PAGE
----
Carol Paton Editor at Large
Finance minister Tito Mboweni briefs the media on the R500bn Covid-19 stimulus package aimed at curbing economic challenges facing the country amid the coronavirus pandemic, at Ronnie Mamoepa Media Centre in Hatfield, Pretoria, on April 24 2020. Picture: SIYABULELA DUDA
Finance minister Tito Mboweni briefs the media on the R500bn Covid-19 stimulus package aimed at curbing economic challenges facing the country amid the coronavirus pandemic, at Ronnie Mamoepa Media Centre in Hatfield, Pretoria, on April 24 2020. Picture: SIYABULELA DUDA

Finance minister Tito Mboweni provided no new details on how the government plans to fund the R500bn economic and social support package aimed at mitigating the damage of the Covid-19 crisis, when he briefed journalists on Friday.

The briefing was eagerly awaited by the public and by the market since the announcement of the package on Tuesday by President Cyril Ramaphosa. In particular, there is much interest on the extent to which SA will draw on funding from international finance institutions and whether government intends to increase its bond issuance over 2020.

Before the crisis, SA’s public finances were already in difficulty with a forecast of low growth and a fast-escalating debt-to-GDP trajectory that showed no sign of stabilising.

Mboweni referred to previously mentioned funding options but did not put any definite numbers of the table.

The government has already confirmed that it will take a $1bn loan from the New Development Bank, a sum to which all member states are automatically entitled, to address the Covid-19 crisis.

SA was also looking to raise $55m to $60m from the World Bank for Covid-19 related programmes and was entitled to apply for $4,2bn from the International Monetary Fund’s (IMF’s) Rapid Financing Instrument.

Mboweni declined to answer on whether the Treasury would increase bond issuance as this was “a technical matter” decided by officials on a week-by-week basis, he said.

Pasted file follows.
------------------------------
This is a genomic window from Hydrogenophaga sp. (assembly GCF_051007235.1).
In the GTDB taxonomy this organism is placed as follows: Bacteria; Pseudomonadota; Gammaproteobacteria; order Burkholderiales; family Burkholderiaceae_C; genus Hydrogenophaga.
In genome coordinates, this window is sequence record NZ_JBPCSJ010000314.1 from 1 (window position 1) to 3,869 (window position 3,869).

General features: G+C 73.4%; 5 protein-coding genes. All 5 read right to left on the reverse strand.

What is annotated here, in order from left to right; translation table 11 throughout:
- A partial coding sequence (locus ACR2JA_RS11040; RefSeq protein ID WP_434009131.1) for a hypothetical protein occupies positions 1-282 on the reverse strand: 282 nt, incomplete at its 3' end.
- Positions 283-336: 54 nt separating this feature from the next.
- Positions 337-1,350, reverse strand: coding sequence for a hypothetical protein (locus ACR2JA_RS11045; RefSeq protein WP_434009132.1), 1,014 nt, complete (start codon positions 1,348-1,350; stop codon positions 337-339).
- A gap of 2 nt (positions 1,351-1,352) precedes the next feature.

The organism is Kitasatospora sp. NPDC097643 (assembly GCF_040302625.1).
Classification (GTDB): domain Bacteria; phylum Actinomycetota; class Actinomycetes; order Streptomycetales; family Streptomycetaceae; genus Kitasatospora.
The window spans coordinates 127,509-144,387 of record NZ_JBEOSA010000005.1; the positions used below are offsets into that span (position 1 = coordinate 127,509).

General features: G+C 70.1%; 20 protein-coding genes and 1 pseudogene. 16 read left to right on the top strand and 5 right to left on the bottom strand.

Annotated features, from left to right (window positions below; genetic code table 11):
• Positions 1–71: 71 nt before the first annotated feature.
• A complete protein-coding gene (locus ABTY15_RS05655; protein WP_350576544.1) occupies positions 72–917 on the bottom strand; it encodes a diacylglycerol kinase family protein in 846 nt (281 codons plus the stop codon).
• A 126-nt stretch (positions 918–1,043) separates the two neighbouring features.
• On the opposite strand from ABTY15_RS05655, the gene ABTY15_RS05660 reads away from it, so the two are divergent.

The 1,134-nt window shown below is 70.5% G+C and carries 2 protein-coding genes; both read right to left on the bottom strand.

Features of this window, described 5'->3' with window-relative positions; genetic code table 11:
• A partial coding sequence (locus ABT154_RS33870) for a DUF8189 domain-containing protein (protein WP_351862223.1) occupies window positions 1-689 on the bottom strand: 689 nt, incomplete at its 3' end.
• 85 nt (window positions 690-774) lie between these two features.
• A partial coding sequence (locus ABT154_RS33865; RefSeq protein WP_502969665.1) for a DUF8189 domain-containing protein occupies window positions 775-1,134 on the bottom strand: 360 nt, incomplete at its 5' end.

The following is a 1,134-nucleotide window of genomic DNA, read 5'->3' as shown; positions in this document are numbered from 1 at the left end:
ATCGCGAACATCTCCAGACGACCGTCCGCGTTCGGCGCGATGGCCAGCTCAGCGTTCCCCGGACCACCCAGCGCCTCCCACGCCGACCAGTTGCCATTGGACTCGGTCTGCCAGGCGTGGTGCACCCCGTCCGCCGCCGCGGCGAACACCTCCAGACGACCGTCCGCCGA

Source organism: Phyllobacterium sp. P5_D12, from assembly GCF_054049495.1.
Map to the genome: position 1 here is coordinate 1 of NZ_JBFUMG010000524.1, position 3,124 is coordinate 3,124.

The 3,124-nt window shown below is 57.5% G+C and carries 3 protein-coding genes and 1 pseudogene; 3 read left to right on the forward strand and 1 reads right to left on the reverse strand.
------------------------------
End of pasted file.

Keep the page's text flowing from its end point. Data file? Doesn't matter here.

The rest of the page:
Mboweni also made the point that the government did not intend to mobilise the full R500bn support package by raising new money.

First, R160bn of the Covid-19 response would come from reprioritised spending within the budget. Activities such as tourism would not require the full budget they were allocated in February.

Second, the R200bn credit loan guarantee scheme is money that will circulate through the economic system due to bank lending, and the government would take on only the profits and losses the scheme might make.

Third, some of the stimulatory measures would be the result of tax relief. Steps taken by banks and insurance companies to provide clients with payment holidays were also important.

“Not all of this is going to come from the fiscus but it is in the economic system. We need to think beyond the role of the state alone. This is the state in working with the private banks and economic system as a whole,” he said.

Mboweni confronted the political fears of the IMF that the ANC and its allies have harboured in the past, saying that those who characterised the IMF or the World Bank as “horrible people in Washington who carry stones to break people’s bones if they don't pay back” were “making a mountain out of an anthill”.

“SA is a member of IMF and World Bank and therefore we are entitled to approach those institutions. The critical thing about the IMF facility is that it is specific to this crisis, it is not the usual budget support or policy intervention and conditionalities. As the president said we need to understand we are in a war-like situation and all people need to go to the front to deal with the situation,” he said.

patonc@businesslive.co.za